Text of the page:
Rare Titan Arum Bloomed at the McMillan Greenhouse on Friday, July 17th
Odie began unfurling approximately 12:30 pm Friday July 17th, and was open by 8 pm and filling the greenhouse with a pungent odor of dead animal mixed with burnt sugar. By 11 pm, the spathe opened even wider and flattened out. This is when John Denti attempted pollination (at full intensity of odor!). Saturday morning the spathe began to draw back in, displaying a beautiful form. This short-lived bloom is as expected and part of the allure of this amazing plant – years worth of energy go into a gigantic display designed for one night only! With the inflorescence now collapsed, we will be closely watching for signs of successful pollination and will post any updates on our Facebook page.
Thanks to all the excited visitors who have come to see Odie — it was a pleasure to share this special plant with you. We invite you all to visit your public botanical garden often and be inspired by the wonder and science of the world of plants.
Titan Arums are native only to the jungles of Sumatra and produce the world’s largest floral structures — imagine rounding a bend in the jungle to encounter a flower taller than you (unless you’re 10 feet tall!) Of course, they’d be hard to sneak up on when open, as the rotting meat odor coming from the fully open bloom can travel up to a half-mile away. It’s no wonder when they bloom in captivity at gardens around the world that they draw in admirers that have to see (and smell) it to believe this larger-than-life botanical spectacle!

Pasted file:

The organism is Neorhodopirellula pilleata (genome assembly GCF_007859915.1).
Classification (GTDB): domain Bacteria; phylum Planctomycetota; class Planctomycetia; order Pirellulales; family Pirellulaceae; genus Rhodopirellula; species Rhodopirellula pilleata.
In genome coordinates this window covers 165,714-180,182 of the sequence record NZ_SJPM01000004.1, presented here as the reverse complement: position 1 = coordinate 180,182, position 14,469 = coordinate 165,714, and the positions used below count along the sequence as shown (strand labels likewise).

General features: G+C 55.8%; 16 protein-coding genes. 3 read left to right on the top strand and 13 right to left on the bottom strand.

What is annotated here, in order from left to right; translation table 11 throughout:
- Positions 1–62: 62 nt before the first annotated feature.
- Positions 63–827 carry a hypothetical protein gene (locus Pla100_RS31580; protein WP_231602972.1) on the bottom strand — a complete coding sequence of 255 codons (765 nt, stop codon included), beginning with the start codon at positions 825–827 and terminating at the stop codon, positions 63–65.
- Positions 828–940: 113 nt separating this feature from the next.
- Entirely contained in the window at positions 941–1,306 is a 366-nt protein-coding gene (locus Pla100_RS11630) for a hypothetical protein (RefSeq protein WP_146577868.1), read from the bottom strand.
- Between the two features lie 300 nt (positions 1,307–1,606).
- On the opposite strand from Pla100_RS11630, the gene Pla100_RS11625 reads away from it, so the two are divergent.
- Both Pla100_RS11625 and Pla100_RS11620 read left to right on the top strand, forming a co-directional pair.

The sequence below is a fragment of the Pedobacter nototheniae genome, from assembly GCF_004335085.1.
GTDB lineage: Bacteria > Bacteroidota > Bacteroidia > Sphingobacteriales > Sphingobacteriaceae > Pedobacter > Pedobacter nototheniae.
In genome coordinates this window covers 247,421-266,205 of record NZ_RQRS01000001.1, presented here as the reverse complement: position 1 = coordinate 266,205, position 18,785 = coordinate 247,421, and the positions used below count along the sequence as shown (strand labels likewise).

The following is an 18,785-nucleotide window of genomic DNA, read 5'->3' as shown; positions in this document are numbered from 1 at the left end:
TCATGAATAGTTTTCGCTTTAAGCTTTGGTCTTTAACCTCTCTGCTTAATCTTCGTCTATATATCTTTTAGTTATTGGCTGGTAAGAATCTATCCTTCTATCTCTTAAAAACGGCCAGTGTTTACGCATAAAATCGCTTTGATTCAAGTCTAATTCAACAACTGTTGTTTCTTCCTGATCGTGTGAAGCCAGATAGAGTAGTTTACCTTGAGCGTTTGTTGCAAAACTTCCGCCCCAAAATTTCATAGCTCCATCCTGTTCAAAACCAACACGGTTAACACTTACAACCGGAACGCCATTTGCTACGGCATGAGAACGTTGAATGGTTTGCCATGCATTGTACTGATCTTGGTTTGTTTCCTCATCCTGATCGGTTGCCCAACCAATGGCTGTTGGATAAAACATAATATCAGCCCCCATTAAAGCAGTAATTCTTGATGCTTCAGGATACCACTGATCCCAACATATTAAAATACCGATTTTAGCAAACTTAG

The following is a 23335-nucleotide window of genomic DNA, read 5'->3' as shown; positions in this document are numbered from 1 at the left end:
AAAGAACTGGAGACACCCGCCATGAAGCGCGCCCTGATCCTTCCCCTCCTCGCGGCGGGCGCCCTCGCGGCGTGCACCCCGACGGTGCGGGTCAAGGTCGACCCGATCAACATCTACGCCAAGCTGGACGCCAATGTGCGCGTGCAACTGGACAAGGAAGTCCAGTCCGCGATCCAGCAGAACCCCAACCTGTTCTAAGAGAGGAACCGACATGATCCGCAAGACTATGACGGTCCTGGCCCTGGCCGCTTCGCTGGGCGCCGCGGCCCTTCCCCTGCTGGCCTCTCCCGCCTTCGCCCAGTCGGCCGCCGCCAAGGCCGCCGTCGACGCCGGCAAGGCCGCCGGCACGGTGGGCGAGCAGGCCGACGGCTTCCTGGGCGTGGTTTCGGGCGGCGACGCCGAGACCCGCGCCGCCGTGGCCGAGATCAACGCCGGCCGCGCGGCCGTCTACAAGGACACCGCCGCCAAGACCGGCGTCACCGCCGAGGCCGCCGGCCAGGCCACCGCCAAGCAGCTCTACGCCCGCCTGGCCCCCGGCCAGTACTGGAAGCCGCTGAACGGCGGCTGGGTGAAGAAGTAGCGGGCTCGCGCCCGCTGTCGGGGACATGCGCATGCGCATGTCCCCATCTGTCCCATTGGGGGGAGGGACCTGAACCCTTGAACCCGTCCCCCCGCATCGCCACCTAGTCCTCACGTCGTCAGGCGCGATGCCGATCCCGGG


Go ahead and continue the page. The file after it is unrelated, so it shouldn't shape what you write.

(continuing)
Titans normally open in the evening and the intense odor only lasts for 12 hours. The bloom will stay open (with a much lighter odor) for only 1-2 days. Our Facebook friends helped us name our Titan, Odoardo, Odie for short (after Odoardo Beccari, the scientist who first discovered these plants in Sumatra in 1878). This is the third bloom for UNC Charlotte Botanical Gardens. We were the first public garden in the Carolinas to successfully bloom a Titan. Our beloved “Bella” bloomed in 2007 & 2010. See FAQs about Bella.
We invite you to come explore the botanical world at our public garden, located on the campus of UNC Charlotte. It is our mission to promote the knowledge and appreciation of plants for educational, environmental, and aesthetic purposes. So whether you are looking for a relaxing stroll through a beautiful setting, are studying plants and want to learn more, or are new to the area and wonder about the variety of plants our climate can support, our gardens and staff are here as a resource. Explore this website to learn more about what we offer and we hope to see you at the garden soon!